“Things To Know”

Google is launching a new “Things to Know” feature. Here’s how they explained it:

“When you search for a topic, like acrylic painting, you can see all the different dimensions people typically search for, and find the path that’s right for you.”

Google will use this to come up with additional details and determine the appropriate categories for a topic. When a user clicks on these, Google will show a featured snippet for that option and give them the ability to click on and see more results.

Shoppable Google Search Experience

In the U.S., Google is launching a new “shoppable search experience” that makes it simpler to shop on mobile directly within Search results.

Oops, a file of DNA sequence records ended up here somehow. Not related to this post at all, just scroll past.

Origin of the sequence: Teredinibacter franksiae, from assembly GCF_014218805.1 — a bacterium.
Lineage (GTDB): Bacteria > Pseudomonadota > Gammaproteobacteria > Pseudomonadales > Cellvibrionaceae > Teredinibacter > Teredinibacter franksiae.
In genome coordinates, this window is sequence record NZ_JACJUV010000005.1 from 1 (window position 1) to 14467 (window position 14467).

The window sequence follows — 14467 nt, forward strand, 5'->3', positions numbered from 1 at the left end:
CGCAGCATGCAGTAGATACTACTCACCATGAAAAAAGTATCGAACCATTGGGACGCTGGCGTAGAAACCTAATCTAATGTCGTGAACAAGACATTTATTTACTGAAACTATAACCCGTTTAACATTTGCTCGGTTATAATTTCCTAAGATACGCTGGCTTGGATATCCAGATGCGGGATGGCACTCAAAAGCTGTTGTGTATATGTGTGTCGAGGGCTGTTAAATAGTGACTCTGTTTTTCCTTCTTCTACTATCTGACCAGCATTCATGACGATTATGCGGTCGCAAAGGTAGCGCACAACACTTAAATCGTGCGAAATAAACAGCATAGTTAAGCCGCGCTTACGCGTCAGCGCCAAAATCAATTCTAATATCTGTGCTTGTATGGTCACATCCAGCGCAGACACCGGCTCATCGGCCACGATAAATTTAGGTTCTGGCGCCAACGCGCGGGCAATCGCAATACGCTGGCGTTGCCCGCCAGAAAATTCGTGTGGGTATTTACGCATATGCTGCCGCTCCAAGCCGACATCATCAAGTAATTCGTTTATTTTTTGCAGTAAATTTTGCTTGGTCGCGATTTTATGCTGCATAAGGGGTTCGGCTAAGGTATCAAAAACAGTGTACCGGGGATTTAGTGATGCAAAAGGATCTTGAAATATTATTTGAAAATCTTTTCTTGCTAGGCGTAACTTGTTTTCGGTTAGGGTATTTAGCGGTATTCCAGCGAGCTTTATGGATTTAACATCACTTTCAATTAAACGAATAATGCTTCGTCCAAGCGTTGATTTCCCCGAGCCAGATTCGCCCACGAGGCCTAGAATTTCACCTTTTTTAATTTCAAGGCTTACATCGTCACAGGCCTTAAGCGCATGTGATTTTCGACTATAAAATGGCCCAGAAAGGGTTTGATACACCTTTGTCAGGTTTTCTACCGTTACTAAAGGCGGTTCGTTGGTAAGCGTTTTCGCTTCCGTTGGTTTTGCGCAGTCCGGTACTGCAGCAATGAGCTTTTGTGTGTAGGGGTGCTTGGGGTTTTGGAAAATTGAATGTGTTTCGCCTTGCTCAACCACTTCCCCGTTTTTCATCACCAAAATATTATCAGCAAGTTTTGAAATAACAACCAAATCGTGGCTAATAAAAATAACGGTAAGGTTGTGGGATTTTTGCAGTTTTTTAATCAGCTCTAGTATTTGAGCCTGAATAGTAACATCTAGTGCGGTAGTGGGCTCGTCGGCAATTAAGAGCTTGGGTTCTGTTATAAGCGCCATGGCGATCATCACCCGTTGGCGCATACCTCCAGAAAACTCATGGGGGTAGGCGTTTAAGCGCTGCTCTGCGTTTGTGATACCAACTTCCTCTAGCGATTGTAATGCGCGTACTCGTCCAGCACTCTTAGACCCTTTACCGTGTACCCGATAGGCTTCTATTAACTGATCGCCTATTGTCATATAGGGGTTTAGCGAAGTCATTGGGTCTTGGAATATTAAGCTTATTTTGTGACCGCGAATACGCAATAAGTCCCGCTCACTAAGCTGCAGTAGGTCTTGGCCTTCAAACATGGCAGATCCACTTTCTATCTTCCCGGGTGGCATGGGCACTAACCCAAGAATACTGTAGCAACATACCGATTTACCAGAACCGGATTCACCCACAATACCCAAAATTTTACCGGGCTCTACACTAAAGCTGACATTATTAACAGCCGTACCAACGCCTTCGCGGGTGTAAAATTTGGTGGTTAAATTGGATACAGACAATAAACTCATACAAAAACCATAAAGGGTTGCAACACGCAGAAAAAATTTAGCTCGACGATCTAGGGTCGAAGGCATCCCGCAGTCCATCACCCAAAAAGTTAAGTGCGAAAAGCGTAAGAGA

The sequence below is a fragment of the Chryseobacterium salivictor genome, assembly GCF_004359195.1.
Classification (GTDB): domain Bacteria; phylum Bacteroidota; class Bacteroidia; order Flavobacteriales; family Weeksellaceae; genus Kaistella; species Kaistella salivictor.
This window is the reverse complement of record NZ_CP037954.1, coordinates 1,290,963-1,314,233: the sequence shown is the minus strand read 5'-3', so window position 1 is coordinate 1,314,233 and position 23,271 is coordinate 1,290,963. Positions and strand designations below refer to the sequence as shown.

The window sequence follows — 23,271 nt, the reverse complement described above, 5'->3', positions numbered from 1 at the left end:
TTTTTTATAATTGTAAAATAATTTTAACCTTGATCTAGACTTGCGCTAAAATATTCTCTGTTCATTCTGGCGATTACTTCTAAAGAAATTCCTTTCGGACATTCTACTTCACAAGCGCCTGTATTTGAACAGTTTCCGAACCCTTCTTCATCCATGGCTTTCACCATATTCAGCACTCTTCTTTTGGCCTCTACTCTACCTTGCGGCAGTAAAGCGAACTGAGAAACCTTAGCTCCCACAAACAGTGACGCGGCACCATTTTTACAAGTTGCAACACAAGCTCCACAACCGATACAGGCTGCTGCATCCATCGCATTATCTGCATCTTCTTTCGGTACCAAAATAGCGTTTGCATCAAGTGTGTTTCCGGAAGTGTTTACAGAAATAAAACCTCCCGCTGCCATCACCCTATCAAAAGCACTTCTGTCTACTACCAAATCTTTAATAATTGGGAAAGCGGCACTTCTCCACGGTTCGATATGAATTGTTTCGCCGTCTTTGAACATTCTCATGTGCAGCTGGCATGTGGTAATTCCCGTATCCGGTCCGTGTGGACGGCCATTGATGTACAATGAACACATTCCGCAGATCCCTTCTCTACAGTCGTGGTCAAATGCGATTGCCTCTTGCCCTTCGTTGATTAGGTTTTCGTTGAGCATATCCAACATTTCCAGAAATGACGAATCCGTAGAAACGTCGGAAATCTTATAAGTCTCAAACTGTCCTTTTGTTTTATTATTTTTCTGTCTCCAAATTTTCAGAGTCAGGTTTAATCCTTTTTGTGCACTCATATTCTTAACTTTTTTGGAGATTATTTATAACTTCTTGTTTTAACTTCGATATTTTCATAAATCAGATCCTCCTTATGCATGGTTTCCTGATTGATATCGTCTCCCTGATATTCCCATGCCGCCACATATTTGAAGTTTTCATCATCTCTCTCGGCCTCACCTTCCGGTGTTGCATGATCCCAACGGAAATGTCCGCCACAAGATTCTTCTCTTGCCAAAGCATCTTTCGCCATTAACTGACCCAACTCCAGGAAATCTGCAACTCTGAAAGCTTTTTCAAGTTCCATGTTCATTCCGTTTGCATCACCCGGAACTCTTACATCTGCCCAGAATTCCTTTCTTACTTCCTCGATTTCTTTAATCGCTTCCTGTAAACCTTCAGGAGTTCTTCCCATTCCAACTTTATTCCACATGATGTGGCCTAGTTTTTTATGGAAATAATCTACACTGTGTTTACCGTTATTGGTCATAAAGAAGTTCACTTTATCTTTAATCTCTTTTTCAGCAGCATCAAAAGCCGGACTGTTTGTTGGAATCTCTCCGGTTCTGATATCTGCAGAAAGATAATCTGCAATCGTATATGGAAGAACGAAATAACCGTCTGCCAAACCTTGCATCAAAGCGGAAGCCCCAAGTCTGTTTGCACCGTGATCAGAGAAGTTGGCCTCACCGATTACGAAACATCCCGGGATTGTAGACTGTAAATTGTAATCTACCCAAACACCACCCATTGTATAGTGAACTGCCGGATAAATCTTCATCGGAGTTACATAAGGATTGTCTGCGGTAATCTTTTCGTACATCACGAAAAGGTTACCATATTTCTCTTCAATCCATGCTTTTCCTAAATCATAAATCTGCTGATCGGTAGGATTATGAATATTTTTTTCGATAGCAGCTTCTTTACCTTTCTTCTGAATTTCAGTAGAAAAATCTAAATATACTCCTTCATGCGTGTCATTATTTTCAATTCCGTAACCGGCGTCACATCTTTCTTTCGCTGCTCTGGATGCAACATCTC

Here is an example of what this will look like: When a user searches for “cropped jackets, a visual feed of jackets in different colours and styles along with information like local shops, style guides, and videos will appear in Search results.

Of course, plenty more announcements were made that we can’t even begin to get into here. For all of the big announcements, check out https://searchon.withgoogle.com/

read more

Google Clarifies How It Obtains Automotive Data For Search

09/23/2021

Yesterday, we reported that auto industry folk weren’t too pleased about a new Google Search feature that displayed car specs in search results. Now, Google has clarified where exactly this data comes from and confirmed that it does not source it from the open web.

After our original article was published, the topic came up again on Twitter when Search Engine Round Table reporter Barry Schwartz tagged Google’s Public Search Liason Danny Sullivan in response to someone asking where Google sources its automotive data from.